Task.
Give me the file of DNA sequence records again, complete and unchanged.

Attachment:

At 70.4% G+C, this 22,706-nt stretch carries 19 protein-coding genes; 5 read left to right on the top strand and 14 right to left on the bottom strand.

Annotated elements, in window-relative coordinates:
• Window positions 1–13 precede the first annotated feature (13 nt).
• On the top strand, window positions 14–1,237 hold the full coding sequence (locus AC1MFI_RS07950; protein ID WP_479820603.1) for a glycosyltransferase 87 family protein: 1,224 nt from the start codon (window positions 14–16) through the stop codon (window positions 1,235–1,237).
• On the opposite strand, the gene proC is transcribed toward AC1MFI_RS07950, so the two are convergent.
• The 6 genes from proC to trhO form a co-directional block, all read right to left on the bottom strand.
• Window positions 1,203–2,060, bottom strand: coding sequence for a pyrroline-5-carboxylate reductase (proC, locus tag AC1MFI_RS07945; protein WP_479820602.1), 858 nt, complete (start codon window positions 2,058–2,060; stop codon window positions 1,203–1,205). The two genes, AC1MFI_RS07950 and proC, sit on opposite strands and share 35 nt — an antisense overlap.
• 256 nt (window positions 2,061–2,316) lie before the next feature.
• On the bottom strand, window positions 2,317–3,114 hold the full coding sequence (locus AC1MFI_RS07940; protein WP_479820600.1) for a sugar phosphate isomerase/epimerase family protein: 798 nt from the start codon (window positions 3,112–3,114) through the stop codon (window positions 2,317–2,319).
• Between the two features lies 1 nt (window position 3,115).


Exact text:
At 70.4% G+C, this 22,706-nt stretch carries 19 protein-coding genes; 5 read left to right on the top strand and 14 right to left on the bottom strand.

Annotated elements, in window-relative coordinates:
• Window positions 1–13 precede the first annotated feature (13 nt).
• On the top strand, window positions 14–1,237 hold the full coding sequence (locus AC1MFI_RS07950; protein ID WP_479820603.1) for a glycosyltransferase 87 family protein: 1,224 nt from the start codon (window positions 14–16) through the stop codon (window positions 1,235–1,237).
• On the opposite strand, the gene proC is transcribed toward AC1MFI_RS07950, so the two are convergent.
• The 6 genes from proC to trhO form a co-directional block, all read right to left on the bottom strand.
• Window positions 1,203–2,060, bottom strand: coding sequence for a pyrroline-5-carboxylate reductase (proC, locus tag AC1MFI_RS07945; protein WP_479820602.1), 858 nt, complete (start codon window positions 2,058–2,060; stop codon window positions 1,203–1,205). The two genes, AC1MFI_RS07950 and proC, sit on opposite strands and share 35 nt — an antisense overlap.
• 256 nt (window positions 2,061–2,316) lie before the next feature.
• On the bottom strand, window positions 2,317–3,114 hold the full coding sequence (locus AC1MFI_RS07940; protein WP_479820600.1) for a sugar phosphate isomerase/epimerase family protein: 798 nt from the start codon (window positions 3,112–3,114) through the stop codon (window positions 2,317–2,319).
• Between the two features lies 1 nt (window position 3,115).